Brookswood OCP defeated
Langley Township council turned down a new, and highly controversial, official community plan for Brookswood and Fernridge.
Matthew Claxton / Langley Advance
April 1, 2014 09:56 AM
If there is to be a new Brookswood Official Community Plan, the process will have to start over again.
Langley Township council defeated the Brookswood/Fernridge OCP in a seven to two vote Monday night during a meeting held at the Christian Life Assembly Church.
The mostly-full church was packed with residents bearing signs or t-shirts asking people to leave Brookswood alone.
It was plain from the first moments of the meeting that the controversial proposed OCP would not be passed as it was.
Councillor Charlie Fox suggested sending the OCP back to Township planning staff for some significant revisions.
He suggested reducing the density, bringing down population projections from 42,000 in 30 years to about 35,000, minimizing road impacts along 196th Street and 40th Avenue, and adding more consultation and community input.
The outpouring of concerns from the community meant another look had to be taken at the OCP, Fox said.
“It’s time that we took a step back,” he said.
Not everything in the new OCP should simply be tossed out, Fox said. He pointed to changes such as tree protection and aquifer protection in the newer version. The OCP was last updated in 1987.
“There’s a significant number of upgrades in the 2014 document that I think have value,” Fox said.
Other councillors, however, wanted to start fresh.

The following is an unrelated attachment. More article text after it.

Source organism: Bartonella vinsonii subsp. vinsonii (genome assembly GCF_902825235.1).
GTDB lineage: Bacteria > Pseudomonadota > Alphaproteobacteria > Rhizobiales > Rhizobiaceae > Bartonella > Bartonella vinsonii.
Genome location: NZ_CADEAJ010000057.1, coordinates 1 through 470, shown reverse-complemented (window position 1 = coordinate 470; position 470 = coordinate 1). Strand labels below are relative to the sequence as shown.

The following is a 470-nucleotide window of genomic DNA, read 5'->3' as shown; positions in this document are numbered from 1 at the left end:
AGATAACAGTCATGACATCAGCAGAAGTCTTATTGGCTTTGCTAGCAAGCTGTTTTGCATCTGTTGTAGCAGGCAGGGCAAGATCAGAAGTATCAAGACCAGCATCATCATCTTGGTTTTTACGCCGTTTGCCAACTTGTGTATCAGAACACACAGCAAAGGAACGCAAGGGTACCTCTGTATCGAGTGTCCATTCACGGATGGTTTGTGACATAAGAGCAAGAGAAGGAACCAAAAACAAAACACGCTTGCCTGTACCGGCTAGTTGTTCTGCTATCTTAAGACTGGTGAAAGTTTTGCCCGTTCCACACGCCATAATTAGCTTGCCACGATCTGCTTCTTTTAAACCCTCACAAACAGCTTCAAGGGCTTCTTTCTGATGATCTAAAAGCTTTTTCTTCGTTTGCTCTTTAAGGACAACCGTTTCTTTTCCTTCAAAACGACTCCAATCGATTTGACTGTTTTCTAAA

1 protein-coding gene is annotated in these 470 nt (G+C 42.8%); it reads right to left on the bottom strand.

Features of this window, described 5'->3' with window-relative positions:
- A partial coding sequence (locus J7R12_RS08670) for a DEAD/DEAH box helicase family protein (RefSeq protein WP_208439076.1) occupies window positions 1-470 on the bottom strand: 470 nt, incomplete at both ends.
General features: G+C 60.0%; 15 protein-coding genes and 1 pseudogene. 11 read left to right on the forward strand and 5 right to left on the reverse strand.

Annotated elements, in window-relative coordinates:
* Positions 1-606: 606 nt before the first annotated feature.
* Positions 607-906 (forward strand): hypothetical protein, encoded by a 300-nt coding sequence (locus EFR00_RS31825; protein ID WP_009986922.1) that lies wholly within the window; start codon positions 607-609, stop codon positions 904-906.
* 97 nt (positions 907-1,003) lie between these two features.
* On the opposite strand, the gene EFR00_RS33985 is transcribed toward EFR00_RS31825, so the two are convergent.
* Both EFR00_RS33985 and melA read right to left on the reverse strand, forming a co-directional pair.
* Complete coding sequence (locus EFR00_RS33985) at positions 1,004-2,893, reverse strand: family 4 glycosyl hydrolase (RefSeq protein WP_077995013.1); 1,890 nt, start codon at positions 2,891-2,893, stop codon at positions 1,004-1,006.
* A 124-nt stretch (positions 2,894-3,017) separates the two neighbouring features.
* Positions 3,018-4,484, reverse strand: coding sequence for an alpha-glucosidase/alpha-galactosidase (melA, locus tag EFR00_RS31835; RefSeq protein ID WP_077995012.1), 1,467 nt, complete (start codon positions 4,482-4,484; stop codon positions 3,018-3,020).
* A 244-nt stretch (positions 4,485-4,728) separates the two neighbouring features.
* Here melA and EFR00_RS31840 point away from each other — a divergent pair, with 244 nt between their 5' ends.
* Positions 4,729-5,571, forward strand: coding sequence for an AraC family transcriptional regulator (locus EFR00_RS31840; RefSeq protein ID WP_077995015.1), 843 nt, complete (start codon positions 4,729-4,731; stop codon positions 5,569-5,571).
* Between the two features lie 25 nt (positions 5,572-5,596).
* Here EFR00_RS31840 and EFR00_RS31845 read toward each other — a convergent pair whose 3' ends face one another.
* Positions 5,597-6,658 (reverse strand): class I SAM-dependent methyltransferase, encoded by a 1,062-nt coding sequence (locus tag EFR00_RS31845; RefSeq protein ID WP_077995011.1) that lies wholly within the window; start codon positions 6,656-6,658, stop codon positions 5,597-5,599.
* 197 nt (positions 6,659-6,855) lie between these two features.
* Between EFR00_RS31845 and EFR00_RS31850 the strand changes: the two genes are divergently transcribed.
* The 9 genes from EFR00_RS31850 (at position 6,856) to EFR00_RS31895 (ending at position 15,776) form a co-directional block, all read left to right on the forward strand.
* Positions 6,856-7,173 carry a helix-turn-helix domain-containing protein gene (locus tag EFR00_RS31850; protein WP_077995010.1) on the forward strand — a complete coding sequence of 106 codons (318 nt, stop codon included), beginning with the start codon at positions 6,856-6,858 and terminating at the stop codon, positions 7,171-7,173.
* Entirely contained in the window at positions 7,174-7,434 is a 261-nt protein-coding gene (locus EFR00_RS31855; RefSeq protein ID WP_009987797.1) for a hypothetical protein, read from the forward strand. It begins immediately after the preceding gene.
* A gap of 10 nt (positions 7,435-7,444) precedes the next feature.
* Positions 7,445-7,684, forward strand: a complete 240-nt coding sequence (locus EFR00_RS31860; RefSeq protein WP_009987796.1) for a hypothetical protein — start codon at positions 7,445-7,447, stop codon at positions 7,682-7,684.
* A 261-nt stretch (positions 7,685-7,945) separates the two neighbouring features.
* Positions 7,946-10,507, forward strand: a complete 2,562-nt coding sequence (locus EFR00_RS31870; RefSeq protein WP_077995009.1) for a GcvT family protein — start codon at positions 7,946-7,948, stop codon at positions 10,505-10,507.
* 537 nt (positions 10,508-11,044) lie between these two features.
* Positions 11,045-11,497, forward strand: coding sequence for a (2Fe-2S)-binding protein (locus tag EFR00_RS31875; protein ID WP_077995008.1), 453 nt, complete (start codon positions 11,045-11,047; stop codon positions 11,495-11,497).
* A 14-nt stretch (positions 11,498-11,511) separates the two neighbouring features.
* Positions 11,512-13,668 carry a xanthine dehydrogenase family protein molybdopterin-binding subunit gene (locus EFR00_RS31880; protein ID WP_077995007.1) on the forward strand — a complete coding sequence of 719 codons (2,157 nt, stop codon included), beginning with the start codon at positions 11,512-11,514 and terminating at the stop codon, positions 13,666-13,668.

The plan was meant to preserve the existing character of Brookswood and Fernridge, noted Coun. Michelle Sparrow.
“In my opinion, it does not,” she said.
Sparrow also mentioned the contentious fact that a group of Brookswood landowners helped jump start the planning process by providing a $500,000 loan to the Township.
“It concerns me that influences from outside this council table and staff are what drove this process forward,” Sparrow said.
Few of the councillors were in favour of the plan as it existed.
“To me, it’s fairly clear that it’s not going to fly the way it is,” said Coun. Bob Long.
“We need to go back to the drawing board,” said Coun. Kim Richter.
Only Coun. Grant Ward said he might support the OCP without major changes.
“I am in favour of the OCP generally,” Ward said. He did say there was a lot of tweaking that could be done to the plan.
The swing vote on the amendment proved to be Coun. Steve Ferguson, a longtime Brookswood resident himself.
He initially had positive things to say about a possible amendment, but then saw the rest of the council divide over it.
“We have to be unanimous on this plan, or we can’t move forward,” said Ferguson, who grew emotional during part of his comments.
The council voted five to four against a referral for changes. Councillors Bev Dornan, Ward, Fox, and Mayor Jack Froese were in favour.
Froese said that whatever happens next, even if the density of Brookswood remains the same, a lot of work could be done to update the OCP, including environmental and aquifer protection.
The council voted seven to two on the main motion, defeating the OCP. That means no immediate change in density or new development plans for Brookswood.
Long made a motion at the end of the meeting, calling for a new OCP process to start, using all the information collected from the previous process and hearings.
Richter added a motion calling for a moratorium on clearcutting.
Both motions will come up for debate and vote at a later meeting.
© Langley Advance